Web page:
The report also warns that if the world breaches the 1.5 degree global warming threshold, the climate crisis is likely to become the dominant cause of biodiversity loss in the coming decades. Thus far, the world has already warmed 1.1 degrees over pre-industrial levels and some studies believe the 1.5 degree threshold could be crossed in the next 10 to 20 years.
Currently, the dominant driver of biodiversity loss is land-use change but the cascading impacts of climate change are already being documented on biodiversity. For example, 50% of warm water corals have already been lost due to a variety of causes. A warming of 1.5 degree C will lead to loss of 70 to 90% of warm water corals and 2 degree C warming will lead to loss over 99%. Already the first extinctions of entire species are being recorded. For example, the Golden Toad went extinct in 1989 mainly due to more and more days without fog normal to Costa Rican cloud forests. The Bramble Cay Melomys, a small rodent found between Australia and Papua New Guinea was declared extinct in 2016 after sea level rise and a series of heavy storms destroyed its habitat. A single hot day in 2014 killed 45,000 flying fox bats in Australia. Every degree of warming is expected to cause biodiversity loss. The projections provided in the report shows that at 2 degree C warming, 25- 50% of India’s species could be vulnerable to loss. Not all species are suffering losses due to climate change. Beetles and moths that attack the northern forests are surviving better in warmer winters and producing more generations per year. Many insects and worms that cause diseases in both wildlife and humans have moved into new areas and are causing new diseases to emerge in the high Arctic and Himalayan highlands.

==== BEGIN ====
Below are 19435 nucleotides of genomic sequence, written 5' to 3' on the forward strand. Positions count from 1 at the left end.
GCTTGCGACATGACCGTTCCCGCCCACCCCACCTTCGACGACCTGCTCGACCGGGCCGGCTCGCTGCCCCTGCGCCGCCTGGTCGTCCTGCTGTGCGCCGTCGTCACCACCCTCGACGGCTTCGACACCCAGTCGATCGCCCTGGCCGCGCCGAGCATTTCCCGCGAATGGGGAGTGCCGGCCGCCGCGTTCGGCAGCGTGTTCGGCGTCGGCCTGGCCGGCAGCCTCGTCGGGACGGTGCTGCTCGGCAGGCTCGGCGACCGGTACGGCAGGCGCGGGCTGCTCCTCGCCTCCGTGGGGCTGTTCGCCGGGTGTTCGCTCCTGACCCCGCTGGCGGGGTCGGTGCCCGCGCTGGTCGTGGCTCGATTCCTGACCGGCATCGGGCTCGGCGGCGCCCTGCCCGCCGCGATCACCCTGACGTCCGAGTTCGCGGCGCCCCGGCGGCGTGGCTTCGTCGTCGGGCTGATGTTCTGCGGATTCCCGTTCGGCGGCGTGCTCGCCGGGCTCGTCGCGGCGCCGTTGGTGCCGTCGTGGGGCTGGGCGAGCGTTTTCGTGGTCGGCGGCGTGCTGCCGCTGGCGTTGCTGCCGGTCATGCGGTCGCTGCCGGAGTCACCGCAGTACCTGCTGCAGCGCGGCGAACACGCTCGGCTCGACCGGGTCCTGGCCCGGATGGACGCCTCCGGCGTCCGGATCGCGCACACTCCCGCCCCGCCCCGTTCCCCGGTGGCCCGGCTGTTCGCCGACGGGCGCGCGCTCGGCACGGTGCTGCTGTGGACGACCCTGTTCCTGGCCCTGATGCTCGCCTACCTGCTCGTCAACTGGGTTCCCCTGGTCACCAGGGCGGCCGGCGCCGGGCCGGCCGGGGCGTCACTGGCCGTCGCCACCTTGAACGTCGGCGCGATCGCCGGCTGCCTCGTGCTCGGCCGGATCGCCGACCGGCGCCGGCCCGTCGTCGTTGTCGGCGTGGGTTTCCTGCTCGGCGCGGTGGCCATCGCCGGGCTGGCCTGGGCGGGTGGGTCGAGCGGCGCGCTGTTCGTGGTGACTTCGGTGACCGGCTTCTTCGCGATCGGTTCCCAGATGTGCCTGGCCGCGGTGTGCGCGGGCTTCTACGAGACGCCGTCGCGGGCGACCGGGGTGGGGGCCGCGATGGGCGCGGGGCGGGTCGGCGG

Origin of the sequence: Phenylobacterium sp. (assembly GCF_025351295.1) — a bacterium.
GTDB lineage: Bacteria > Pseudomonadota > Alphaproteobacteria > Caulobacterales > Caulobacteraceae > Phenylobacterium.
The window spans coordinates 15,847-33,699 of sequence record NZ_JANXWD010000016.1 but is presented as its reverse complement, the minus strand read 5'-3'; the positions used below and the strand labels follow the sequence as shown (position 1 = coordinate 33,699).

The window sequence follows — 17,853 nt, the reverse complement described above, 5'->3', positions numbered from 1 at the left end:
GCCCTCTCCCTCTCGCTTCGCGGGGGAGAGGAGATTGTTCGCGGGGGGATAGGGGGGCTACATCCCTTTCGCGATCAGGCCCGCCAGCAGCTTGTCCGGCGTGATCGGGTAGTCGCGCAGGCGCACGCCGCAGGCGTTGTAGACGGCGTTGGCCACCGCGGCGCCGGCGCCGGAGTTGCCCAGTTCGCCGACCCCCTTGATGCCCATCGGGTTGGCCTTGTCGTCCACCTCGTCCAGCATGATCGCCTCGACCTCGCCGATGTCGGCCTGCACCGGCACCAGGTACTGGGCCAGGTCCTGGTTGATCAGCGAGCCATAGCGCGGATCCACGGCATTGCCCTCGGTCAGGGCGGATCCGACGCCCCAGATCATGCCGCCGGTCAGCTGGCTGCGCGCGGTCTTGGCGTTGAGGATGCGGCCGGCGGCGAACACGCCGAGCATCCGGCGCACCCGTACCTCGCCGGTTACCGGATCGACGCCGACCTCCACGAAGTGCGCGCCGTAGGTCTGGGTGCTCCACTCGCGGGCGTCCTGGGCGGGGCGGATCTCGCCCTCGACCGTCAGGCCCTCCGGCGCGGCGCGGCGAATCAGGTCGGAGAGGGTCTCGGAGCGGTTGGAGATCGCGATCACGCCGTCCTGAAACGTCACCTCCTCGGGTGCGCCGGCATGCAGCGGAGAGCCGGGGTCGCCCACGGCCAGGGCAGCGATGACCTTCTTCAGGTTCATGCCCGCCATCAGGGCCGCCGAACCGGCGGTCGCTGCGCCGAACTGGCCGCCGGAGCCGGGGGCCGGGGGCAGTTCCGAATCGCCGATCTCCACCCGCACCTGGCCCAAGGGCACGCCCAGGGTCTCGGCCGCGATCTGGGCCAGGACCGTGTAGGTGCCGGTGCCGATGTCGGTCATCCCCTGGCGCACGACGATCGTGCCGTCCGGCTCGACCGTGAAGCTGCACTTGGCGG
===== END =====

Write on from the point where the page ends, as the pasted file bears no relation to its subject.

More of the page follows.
Combining expert information from the IUCN red list and special distribution, threats to a total of 23,271 terrestrial species, WWF generated global maps of the threats to these groups from agriculture, hunting, trapping, logging, pollution, invasive species and climate change. These maps indicate that entire Himalayas and the Western Ghats region in India are among global hotspots of risk.